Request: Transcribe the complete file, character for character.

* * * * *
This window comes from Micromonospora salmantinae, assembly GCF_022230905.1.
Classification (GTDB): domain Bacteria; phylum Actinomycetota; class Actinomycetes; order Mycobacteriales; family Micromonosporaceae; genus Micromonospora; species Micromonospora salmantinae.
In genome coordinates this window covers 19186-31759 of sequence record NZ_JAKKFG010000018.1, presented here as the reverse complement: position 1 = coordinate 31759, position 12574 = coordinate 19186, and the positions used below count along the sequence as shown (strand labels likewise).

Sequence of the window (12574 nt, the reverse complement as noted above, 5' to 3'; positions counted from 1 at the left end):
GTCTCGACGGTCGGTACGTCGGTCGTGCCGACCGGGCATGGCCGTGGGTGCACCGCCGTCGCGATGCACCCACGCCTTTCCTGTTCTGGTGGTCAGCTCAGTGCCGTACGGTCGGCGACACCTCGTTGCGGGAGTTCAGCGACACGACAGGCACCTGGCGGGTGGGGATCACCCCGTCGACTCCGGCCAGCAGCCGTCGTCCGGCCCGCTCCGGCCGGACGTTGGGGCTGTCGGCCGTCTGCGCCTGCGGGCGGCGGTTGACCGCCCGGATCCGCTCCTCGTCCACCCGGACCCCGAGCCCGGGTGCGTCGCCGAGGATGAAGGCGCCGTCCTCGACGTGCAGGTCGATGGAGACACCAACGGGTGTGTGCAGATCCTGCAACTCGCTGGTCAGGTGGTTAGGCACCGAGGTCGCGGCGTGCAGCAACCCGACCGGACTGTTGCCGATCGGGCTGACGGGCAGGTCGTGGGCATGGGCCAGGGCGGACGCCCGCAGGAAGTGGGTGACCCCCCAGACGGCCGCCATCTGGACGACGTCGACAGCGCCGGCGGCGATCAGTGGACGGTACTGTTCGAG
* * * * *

This window comes from Micromonospora salmantinae, assembly GCF_022230905.1.
Classification (GTDB): domain Bacteria; phylum Actinomycetota; class Actinomycetes; order Mycobacteriales; family Micromonosporaceae; genus Micromonospora; species Micromonospora salmantinae.
In genome coordinates this window covers 19186-31759 of sequence record NZ_JAKKFG010000018.1, presented here as the reverse complement: position 1 = coordinate 31759, position 12574 = coordinate 19186, and the positions used below count along the sequence as shown (strand labels likewise).

Sequence of the window (12574 nt, the reverse complement as noted above, 5' to 3'; positions counted from 1 at the left end):
GTCTCGACGGTCGGTACGTCGGTCGTGCCGACCGGGCATGGCCGTGGGTGCACCGCCGTCGCGATGCACCCACGCCTTTCCTGTTCTGGTGGTCAGCTCAGTGCCGTACGGTCGGCGACACCTCGTTGCGGGAGTTCAGCGACACGACAGGCACCTGGCGGGTGGGGATCACCCCGTCGACTCCGGCCAGCAGCCGTCGTCCGGCCCGCTCCGGCCGGACGTTGGGGCTGTCGGCCGTCTGCGCCTGCGGGCGGCGGTTGACCGCCCGGATCCGCTCCTCGTCCACCCGGACCCCGAGCCCGGGTGCGTCGCCGAGGATGAAGGCGCCGTCCTCGACGTGCAGGTCGATGGAGACACCAACGGGTGTGTGCAGATCCTGCAACTCGCTGGTCAGGTGGTTAGGCACCGAGGTCGCGGCGTGCAGCAACCCGACCGGACTGTTGCCGATCGGGCTGACGGGCAGGTCGTGGGCATGGGCCAGGGCGGACGCCCGCAGGAAGTGGGTGACCCCCCAGACGGCCGCCATCTGGACGACGTCGACAGCGCCGGCGGCGATCAGTGGACGGTACTGTTCGAG